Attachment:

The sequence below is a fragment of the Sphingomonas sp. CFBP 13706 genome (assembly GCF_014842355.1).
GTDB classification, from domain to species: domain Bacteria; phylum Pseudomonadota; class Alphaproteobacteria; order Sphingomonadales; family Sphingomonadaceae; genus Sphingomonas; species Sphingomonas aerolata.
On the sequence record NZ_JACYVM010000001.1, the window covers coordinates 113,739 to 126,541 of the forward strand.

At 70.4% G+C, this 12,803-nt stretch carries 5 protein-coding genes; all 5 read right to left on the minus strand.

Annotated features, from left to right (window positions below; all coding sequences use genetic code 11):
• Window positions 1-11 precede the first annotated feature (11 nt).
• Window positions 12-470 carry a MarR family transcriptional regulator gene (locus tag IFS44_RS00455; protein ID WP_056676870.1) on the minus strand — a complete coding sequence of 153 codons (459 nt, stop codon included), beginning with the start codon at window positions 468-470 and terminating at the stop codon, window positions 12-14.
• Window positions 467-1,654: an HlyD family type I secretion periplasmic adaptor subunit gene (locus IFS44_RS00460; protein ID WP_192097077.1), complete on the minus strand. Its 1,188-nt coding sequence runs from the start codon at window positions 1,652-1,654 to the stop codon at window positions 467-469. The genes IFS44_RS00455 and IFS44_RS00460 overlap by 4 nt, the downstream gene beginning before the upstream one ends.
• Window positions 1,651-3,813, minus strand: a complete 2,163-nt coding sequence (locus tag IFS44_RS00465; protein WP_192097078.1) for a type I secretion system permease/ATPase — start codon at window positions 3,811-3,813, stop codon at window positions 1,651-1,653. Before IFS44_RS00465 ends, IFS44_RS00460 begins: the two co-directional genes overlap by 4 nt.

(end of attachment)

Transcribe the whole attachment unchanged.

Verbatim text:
The sequence below is a fragment of the Sphingomonas sp. CFBP 13706 genome (assembly GCF_014842355.1).
GTDB classification, from domain to species: domain Bacteria; phylum Pseudomonadota; class Alphaproteobacteria; order Sphingomonadales; family Sphingomonadaceae; genus Sphingomonas; species Sphingomonas aerolata.
On the sequence record NZ_JACYVM010000001.1, the window covers coordinates 113,739 to 126,541 of the forward strand.

At 70.4% G+C, this 12,803-nt stretch carries 5 protein-coding genes; all 5 read right to left on the minus strand.

Annotated features, from left to right (window positions below; all coding sequences use genetic code 11):
• Window positions 1-11 precede the first annotated feature (11 nt).
• Window positions 12-470 carry a MarR family transcriptional regulator gene (locus tag IFS44_RS00455; protein ID WP_056676870.1) on the minus strand — a complete coding sequence of 153 codons (459 nt, stop codon included), beginning with the start codon at window positions 468-470 and terminating at the stop codon, window positions 12-14.
• Window positions 467-1,654: an HlyD family type I secretion periplasmic adaptor subunit gene (locus IFS44_RS00460; protein ID WP_192097077.1), complete on the minus strand. Its 1,188-nt coding sequence runs from the start codon at window positions 1,652-1,654 to the stop codon at window positions 467-469. The genes IFS44_RS00455 and IFS44_RS00460 overlap by 4 nt, the downstream gene beginning before the upstream one ends.
• Window positions 1,651-3,813, minus strand: a complete 2,163-nt coding sequence (locus tag IFS44_RS00465; protein WP_192097078.1) for a type I secretion system permease/ATPase — start codon at window positions 3,811-3,813, stop codon at window positions 1,651-1,653. Before IFS44_RS00465 ends, IFS44_RS00460 begins: the two co-directional genes overlap by 4 nt.